Let's face it, my data is everywhere. I have drives all over the place for various and sundry purposes. Some are full. Some aren't. I also have a folder for things I plan on trashing eventually, when I need to reclaim some space, but want to keep around just in case, called TrashMe. And I have a folder with items I plan on backing up some day called BurnMe. This name comes from the fact that traditionally I archived up my data to optical media: either DVDs, or, in the distant past, CDs, so I also have several containers full of optical media.
This isn't working for me anymore.
Optical media is no fun to use for backups. It's slow, requires keeping a stock of media on hand, and it's often undersized for today's hefty data needs. For instance, backing up my current BurnMe folder will require about fourteen DVD-R discs. Burning and verifying those DVDs will take as many if not more hours. And then it will all need to be cataloged somehow, which is also a lengthy process. Finally, retrieval is almost as slow and tedious: find the disc you need in the catalog, get it from storage, load the disc up and copy the data back to the computer, which can also take quite some time. And if, heaven help you, there's one tiny scratch on that disc you could lose all that data.
So I'm switching to a better way: hard drives.
One of the best bangs for your buck per-gigabyte of storage is, of course, the hard drive. In addition to being cost-effective, they're fast, they hold a lot of data, they're read-write and extremely versatile. You can use them internally, depending on the drive and computer in question, of course. Or you can use them externally in any number of ways, the most obvious being in a firewire or USB case. Using such a case allows for the attachment of the drive to just about any computer you can get your hands on. Drives don't require much physical space, and because they're so fast, they're quick and easy to catalog and restore from. In fact, using hard drives as an archive solution entails little difference from accessing local storage. The hardest part is getting the drive off the shelf and getting it attached to your machine. But there are hardware solutions to simplify that process as well. Hard drives, which have largely remained the same since I began working in this business ten years ago, are more future-proof than optical media, which is constantly the subject of format wars and which is often subject to a raft of compatibility issues. Put another way: getting data off a hard drive in the next ten years is more likely to be supported by my current hardware than getting it from a DVD.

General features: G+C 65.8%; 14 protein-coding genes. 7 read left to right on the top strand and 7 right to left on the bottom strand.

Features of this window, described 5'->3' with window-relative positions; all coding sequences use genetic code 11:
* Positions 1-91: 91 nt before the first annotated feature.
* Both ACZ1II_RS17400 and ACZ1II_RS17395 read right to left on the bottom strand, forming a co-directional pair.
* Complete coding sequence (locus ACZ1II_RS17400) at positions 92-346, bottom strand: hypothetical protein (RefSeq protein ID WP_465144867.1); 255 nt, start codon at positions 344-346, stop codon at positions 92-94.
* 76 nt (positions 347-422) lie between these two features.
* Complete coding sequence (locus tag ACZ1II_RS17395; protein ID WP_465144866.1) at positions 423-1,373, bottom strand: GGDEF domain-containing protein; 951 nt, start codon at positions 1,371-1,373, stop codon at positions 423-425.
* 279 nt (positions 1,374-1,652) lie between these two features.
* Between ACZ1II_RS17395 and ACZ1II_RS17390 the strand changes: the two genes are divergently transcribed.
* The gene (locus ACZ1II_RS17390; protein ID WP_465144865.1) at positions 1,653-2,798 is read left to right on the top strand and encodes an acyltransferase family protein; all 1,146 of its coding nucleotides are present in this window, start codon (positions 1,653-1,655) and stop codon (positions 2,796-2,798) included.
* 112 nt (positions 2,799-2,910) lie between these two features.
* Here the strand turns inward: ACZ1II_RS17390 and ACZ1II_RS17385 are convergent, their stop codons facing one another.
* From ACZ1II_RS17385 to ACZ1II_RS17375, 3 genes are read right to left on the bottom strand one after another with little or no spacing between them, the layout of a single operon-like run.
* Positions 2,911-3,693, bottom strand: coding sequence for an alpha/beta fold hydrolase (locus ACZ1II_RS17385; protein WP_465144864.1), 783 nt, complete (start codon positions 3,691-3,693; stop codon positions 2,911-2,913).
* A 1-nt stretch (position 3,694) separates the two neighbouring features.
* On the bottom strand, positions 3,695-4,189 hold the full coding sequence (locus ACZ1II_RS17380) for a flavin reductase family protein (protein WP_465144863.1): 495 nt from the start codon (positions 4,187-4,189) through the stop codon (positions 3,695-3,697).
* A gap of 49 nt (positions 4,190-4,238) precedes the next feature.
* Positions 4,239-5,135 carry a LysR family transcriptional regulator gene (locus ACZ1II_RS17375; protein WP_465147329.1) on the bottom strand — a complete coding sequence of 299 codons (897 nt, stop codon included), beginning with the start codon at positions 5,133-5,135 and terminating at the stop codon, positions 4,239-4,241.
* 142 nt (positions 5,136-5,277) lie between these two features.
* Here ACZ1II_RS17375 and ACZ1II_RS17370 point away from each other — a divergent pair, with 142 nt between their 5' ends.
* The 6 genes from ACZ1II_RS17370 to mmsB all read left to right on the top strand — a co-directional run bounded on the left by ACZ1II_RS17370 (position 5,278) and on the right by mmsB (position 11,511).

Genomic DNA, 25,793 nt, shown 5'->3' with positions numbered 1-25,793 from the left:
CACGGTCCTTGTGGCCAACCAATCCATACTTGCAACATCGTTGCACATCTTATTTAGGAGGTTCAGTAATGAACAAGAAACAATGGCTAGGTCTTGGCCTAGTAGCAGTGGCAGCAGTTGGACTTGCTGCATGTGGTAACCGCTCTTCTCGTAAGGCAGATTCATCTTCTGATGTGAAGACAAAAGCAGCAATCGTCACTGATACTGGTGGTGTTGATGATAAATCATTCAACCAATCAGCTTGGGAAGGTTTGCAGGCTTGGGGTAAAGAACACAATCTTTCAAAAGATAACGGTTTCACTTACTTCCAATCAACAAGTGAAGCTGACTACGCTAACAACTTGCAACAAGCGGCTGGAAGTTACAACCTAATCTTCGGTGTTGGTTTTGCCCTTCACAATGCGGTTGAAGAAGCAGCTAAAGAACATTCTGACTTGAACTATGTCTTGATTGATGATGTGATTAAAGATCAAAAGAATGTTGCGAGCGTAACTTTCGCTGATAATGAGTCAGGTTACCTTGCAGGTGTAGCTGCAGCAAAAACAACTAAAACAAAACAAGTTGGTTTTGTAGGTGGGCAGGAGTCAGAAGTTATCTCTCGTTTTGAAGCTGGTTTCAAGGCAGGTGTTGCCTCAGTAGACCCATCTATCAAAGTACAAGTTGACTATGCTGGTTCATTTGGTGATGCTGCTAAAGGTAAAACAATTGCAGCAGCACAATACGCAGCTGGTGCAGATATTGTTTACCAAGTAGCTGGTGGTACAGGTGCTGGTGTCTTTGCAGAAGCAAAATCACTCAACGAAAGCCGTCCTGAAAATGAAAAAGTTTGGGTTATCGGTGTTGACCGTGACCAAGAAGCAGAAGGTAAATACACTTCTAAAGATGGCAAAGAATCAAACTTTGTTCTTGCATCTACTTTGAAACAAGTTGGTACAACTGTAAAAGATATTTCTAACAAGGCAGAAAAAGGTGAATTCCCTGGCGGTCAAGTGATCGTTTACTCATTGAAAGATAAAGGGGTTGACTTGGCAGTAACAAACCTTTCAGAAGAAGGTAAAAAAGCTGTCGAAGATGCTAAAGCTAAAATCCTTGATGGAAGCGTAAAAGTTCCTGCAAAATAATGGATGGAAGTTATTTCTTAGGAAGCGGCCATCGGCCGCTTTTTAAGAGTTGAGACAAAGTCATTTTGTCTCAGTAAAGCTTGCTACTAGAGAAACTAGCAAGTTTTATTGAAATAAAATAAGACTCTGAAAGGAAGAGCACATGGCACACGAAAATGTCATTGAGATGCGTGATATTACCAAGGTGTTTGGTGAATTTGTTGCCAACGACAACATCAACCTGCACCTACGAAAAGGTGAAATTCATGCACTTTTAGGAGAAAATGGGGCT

So, my plan, going forward, is to use hard drives to archive all non-essential data. I will continue to archive certain critical files to DVD in addition to the hard drive archive. But most of my stuff will be on hard drives. Things like bittorrent backups and movie files, old audio, video and web projects, images and what have you will stay on hard drives earmarked for the archive. Once one of those drives is full and I'm no longer using the data, I'll burn anything critical — finished projects and their assets, for instance — to optical media, catalog the drive with CD Finder or similar software, and then put the drive in a Hudzee and up on the shelf. Done and done!
This greatly speeds and simplifies my archive procedure. And, because of the increased space and time efficiency, I can archive a lot of data I would have thrown out in the past. I still have yet to work out the details of this system, but I think it will be a vast improvement over the old burn-and-catalog weekends of my not-so-distant past.
If anyone has thoughts on how best to archive data I'd love to hear them in the comments.